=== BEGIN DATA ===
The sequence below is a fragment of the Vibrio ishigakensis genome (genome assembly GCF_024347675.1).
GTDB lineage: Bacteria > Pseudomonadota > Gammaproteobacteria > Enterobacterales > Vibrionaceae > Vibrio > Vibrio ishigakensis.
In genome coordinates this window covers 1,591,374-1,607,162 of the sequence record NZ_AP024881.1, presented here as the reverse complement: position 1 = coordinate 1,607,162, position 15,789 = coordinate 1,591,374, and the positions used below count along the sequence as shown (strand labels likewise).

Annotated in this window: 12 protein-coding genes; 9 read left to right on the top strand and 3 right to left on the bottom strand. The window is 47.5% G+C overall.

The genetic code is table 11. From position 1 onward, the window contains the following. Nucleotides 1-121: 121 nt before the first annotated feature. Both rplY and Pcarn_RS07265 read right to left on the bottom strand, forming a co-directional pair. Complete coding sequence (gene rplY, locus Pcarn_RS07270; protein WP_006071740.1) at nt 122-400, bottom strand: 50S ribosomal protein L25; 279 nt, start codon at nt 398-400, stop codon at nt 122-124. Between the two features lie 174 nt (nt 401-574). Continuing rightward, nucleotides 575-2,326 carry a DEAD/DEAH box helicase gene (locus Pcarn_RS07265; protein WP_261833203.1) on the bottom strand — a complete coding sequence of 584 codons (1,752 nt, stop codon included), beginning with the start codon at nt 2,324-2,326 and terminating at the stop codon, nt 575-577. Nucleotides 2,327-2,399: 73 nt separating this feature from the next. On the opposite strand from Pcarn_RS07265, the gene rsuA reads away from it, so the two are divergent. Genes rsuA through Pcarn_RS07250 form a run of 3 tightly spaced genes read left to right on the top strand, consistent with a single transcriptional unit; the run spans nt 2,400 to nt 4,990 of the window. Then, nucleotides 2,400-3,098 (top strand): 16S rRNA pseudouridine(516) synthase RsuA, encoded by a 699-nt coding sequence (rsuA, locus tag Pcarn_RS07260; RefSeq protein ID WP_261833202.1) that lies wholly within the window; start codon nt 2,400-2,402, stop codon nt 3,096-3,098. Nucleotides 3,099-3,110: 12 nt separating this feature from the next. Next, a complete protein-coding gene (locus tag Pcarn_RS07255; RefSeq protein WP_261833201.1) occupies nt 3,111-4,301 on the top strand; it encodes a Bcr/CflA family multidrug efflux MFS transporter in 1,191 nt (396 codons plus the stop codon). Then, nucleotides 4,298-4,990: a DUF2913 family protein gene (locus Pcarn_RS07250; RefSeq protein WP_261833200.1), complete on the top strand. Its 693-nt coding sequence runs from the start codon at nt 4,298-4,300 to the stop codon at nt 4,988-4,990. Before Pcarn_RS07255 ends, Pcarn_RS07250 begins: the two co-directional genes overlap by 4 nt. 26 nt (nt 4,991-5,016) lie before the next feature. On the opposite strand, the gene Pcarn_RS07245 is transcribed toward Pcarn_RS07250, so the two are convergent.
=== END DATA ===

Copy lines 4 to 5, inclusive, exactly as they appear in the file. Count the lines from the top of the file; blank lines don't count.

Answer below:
Annotated in this window: 12 protein-coding genes; 9 read left to right on the top strand and 3 right to left on the bottom strand. The window is 47.5% G+C overall.

The genetic code is table 11. From position 1 onward, the window contains the following. Nucleotides 1-121: 121 nt before the first annotated feature. Both rplY and Pcarn_RS07265 read right to left on the bottom strand, forming a co-directional pair. Complete coding sequence (gene rplY, locus Pcarn_RS07270; protein WP_006071740.1) at nt 122-400, bottom strand: 50S ribosomal protein L25; 279 nt, start codon at nt 398-400, stop codon at nt 122-124. Between the two features lie 174 nt (nt 401-574). Continuing rightward, nucleotides 575-2,326 carry a DEAD/DEAH box helicase gene (locus Pcarn_RS07265; protein WP_261833203.1) on the bottom strand — a complete coding sequence of 584 codons (1,752 nt, stop codon included), beginning with the start codon at nt 2,324-2,326 and terminating at the stop codon, nt 575-577. Nucleotides 2,327-2,399: 73 nt separating this feature from the next. On the opposite strand from Pcarn_RS07265, the gene rsuA reads away from it, so the two are divergent. Genes rsuA through Pcarn_RS07250 form a run of 3 tightly spaced genes read left to right on the top strand, consistent with a single transcriptional unit; the run spans nt 2,400 to nt 4,990 of the window. Then, nucleotides 2,400-3,098 (top strand): 16S rRNA pseudouridine(516) synthase RsuA, encoded by a 699-nt coding sequence (rsuA, locus tag Pcarn_RS07260; RefSeq protein ID WP_261833202.1) that lies wholly within the window; start codon nt 2,400-2,402, stop codon nt 3,096-3,098. Nucleotides 3,099-3,110: 12 nt separating this feature from the next. Next, a complete protein-coding gene (locus tag Pcarn_RS07255; RefSeq protein WP_261833201.1) occupies nt 3,111-4,301 on the top strand; it encodes a Bcr/CflA family multidrug efflux MFS transporter in 1,191 nt (396 codons plus the stop codon). Then, nucleotides 4,298-4,990: a DUF2913 family protein gene (locus Pcarn_RS07250; RefSeq protein WP_261833200.1), complete on the top strand. Its 693-nt coding sequence runs from the start codon at nt 4,298-4,300 to the stop codon at nt 4,988-4,990. Before Pcarn_RS07255 ends, Pcarn_RS07250 begins: the two co-directional genes overlap by 4 nt. 26 nt (nt 4,991-5,016) lie before the next feature. On the opposite strand, the gene Pcarn_RS07245 is transcribed toward Pcarn_RS07250, so the two are convergent.